Launch and Landing: ISS Crew Change Ahead of 20th Anniversary of Continuous Space Habitation

This month marked a crew rotation on the International Space Station! On October 14, along with two Russian cosmonauts, NASA astronaut Kate Rubins arrived aboard the ISS. As the ISS approaches the 20th anniversary of continuous human presence, astronauts continue to test technologies, perform science, and develop the skills needed to explore farther from Earth aboard the orbiting laboratory.

Expedition 64 NASA astronaut Kate Rubins is seen while having her Sokol suit pressure checked during the Soyuz MS-17 spacecraft fit check.

A medical researcher, Rubins became the first person to sequence DNA in space on her first spaceflight in 2016. During this six-month mission, Rubins, commander Sergey Ryzhikov and cosmonaut Sergey Kud-Sverchkov will conduct research in technology development, Earth science, biology, human research, and more–all of which contributes to improvements for life on Earth. A priority is learning more about microgravity, so NASA can prepare for long-duration missions to the Moon and Mars.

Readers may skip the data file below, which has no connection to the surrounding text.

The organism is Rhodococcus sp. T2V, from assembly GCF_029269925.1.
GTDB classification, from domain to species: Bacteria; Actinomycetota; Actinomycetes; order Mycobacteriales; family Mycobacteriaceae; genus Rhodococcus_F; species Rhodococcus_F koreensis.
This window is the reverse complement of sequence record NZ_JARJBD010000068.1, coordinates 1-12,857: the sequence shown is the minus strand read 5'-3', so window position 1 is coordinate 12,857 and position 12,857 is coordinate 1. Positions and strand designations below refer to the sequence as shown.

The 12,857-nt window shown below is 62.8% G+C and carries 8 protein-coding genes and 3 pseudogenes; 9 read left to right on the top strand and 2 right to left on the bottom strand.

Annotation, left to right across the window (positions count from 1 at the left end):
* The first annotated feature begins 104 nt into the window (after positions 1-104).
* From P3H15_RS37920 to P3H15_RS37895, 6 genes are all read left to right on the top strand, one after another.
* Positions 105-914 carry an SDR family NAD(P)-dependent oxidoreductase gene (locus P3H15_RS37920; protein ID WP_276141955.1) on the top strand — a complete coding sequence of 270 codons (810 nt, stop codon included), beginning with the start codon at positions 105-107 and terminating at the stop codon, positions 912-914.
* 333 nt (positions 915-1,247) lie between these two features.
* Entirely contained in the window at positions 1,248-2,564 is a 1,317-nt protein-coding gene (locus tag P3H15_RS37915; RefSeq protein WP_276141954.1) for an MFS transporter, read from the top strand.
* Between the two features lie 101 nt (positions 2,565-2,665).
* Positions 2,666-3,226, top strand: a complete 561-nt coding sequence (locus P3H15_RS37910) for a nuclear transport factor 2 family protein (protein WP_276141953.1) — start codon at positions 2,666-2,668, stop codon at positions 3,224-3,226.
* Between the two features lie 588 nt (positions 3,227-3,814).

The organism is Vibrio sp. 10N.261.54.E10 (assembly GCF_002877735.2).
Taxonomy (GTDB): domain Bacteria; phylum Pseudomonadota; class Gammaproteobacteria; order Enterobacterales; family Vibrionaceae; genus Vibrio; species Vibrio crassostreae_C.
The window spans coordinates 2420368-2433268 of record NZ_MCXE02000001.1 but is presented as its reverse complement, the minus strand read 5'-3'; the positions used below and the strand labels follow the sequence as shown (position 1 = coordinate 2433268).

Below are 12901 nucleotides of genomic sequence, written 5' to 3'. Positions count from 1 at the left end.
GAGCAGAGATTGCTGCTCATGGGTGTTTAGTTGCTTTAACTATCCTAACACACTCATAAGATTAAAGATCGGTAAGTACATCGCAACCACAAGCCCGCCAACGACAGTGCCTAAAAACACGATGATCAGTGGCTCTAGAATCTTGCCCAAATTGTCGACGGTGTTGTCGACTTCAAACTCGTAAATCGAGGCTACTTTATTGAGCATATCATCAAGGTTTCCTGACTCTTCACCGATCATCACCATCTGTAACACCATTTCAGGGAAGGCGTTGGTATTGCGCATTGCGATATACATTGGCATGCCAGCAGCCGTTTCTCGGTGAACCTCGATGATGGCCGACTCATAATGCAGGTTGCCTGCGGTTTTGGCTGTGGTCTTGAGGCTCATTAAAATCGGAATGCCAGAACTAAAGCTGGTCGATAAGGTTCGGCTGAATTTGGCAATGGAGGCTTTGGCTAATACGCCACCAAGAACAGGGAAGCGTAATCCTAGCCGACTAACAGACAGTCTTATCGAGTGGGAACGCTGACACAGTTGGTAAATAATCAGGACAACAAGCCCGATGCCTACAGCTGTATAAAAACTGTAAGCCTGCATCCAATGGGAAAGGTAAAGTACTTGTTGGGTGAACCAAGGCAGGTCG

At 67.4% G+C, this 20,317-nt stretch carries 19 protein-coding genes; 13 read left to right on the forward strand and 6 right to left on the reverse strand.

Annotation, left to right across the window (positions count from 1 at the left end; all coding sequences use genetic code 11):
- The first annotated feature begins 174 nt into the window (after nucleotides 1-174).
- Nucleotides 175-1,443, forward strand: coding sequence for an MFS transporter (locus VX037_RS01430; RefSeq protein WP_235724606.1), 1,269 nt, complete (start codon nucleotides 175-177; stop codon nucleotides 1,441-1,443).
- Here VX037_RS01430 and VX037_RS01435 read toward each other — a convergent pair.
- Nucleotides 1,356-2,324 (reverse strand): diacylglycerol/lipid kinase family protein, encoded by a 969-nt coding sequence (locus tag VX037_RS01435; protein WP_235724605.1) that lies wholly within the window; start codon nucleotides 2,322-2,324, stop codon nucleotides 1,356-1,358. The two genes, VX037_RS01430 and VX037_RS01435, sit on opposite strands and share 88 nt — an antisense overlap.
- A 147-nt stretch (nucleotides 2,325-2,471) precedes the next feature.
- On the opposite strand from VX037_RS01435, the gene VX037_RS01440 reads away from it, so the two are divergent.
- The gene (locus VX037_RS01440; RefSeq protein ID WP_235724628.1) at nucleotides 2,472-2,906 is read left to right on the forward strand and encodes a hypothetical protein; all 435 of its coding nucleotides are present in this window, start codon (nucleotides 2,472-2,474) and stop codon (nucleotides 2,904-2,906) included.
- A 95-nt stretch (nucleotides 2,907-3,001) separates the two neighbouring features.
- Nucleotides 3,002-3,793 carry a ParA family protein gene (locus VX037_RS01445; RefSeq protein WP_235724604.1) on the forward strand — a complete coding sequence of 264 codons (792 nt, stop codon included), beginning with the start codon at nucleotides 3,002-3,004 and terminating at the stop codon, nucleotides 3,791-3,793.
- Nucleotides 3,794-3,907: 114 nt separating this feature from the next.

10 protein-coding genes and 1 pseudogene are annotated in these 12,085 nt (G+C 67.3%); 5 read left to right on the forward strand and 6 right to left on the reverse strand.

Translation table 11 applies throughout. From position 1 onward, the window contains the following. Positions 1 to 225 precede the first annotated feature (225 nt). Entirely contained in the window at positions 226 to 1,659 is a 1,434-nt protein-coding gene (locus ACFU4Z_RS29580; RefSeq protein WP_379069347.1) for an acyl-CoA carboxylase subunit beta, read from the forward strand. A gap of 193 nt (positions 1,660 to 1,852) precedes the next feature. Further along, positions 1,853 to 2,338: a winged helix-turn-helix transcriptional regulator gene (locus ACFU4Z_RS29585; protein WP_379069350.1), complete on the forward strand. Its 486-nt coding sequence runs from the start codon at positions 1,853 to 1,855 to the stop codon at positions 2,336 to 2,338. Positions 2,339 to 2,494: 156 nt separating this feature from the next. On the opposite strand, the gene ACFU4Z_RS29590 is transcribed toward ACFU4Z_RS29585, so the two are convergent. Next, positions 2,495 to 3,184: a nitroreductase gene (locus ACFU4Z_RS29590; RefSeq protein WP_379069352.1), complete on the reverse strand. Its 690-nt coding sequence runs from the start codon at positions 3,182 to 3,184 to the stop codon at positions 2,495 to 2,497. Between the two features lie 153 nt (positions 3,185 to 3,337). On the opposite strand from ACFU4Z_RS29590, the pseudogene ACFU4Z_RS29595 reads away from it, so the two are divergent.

Shortly after this crew arrived, on October 21, NASA astronaut Chris Cassidy concluded his service as commander of Expedition 63, and Expedition 64 officially began with Ryzhikov as commander. Cassidy returned from his third space mission with Roscosmos cosmonauts Ivan Vagner and Anatoly Ivanishin.

Expedition 63 NASA astronaut Chris Cassidy is helped out of the Soyuz MS-16 spacecraft.

Expedition 63 was Cassidy’s third mission. He completed four spacewalks, bringing his total spacewalks to 10. Only four other astronauts have achieved this. He has also now spent 378 days in space.

While on the ISS, Cassidy contributed to hundreds of experiments, including a study of the influence of gravity on electrolytic gas evolution, which looks at bubbles created using electrolysis. Ultimately, this research could improve things such as medicine delivery through small, bandage-like skin patches.

Cassidy also got to work with Astrobee, cube-shaped, free-flying robots that may one day assist astronauts with routine duties.

NASA astronaut and Expedition 63 Commander Chris Cassidy poses with two Astrobee robotic assistants.

In one week, it will be the official anniversary of 20 years of continuous human habitation on the International Space Station! From research to international collaboration, the ISS is an important hallmark of human achievement. Have a look back at the past 20 years on the ISS in this photo gallery.

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